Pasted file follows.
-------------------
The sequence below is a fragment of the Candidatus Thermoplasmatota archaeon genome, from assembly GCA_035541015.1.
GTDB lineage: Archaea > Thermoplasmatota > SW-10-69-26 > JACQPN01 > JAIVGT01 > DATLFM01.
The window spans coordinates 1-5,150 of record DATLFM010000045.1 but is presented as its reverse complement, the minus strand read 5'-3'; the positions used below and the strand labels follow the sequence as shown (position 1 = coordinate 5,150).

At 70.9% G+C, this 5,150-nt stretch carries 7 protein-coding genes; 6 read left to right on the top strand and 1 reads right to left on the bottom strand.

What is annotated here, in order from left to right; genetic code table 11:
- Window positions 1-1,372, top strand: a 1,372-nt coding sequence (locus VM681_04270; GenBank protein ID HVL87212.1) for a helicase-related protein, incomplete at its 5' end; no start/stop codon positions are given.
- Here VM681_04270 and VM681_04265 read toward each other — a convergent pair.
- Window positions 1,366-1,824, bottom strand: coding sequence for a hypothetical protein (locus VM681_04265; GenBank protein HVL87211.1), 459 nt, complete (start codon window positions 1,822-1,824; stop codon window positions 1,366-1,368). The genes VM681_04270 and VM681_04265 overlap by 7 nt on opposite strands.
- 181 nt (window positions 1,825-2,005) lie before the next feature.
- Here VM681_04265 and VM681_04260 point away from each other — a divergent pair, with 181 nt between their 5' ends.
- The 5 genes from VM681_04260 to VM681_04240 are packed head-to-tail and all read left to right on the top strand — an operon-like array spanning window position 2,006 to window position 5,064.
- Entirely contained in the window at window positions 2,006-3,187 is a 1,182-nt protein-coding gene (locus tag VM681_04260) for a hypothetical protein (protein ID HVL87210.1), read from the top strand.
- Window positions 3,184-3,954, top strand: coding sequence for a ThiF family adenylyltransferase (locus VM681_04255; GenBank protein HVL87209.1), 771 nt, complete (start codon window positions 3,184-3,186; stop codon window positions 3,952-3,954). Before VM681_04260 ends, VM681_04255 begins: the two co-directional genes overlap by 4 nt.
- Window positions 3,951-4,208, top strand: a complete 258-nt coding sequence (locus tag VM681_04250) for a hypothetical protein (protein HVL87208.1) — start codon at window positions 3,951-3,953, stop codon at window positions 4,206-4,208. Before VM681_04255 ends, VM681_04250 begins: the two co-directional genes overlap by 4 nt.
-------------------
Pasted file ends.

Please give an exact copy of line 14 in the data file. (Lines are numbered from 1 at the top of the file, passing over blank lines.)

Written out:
- Window positions 3,951-4,208, top strand: a complete 258-nt coding sequence (locus tag VM681_04250) for a hypothetical protein (protein HVL87208.1) — start codon at window positions 3,951-3,953, stop codon at window positions 4,206-4,208. Before VM681_04255 ends, VM681_04250 begins: the two co-directional genes overlap by 4 nt.